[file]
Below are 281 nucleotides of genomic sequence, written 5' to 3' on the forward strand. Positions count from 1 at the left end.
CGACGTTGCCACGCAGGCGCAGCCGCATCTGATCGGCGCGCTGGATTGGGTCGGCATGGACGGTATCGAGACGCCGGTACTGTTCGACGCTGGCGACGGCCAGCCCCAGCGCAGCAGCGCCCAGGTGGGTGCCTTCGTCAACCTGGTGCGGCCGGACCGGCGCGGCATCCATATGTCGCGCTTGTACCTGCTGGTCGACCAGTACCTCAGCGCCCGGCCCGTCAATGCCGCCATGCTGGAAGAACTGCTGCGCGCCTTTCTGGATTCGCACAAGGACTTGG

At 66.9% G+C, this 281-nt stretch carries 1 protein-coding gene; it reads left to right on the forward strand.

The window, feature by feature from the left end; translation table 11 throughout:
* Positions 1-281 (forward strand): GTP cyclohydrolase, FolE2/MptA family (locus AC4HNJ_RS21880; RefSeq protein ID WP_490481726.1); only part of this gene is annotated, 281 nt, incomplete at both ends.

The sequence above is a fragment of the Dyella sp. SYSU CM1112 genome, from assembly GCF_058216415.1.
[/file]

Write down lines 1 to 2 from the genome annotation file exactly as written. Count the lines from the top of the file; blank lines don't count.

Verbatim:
Below are 281 nucleotides of genomic sequence, written 5' to 3' on the forward strand. Positions count from 1 at the left end.
CGACGTTGCCACGCAGGCGCAGCCGCATCTGATCGGCGCGCTGGATTGGGTCGGCATGGACGGTATCGAGACGCCGGTACTGTTCGACGCTGGCGACGGCCAGCCCCAGCGCAGCAGCGCCCAGGTGGGTGCCTTCGTCAACCTGGTGCGGCCGGACCGGCGCGGCATCCATATGTCGCGCTTGTACCTGCTGGTCGACCAGTACCTCAGCGCCCGGCCCGTCAATGCCGCCATGCTGGAAGAACTGCTGCGCGCCTTTCTGGATTCGCACAAGGACTTGG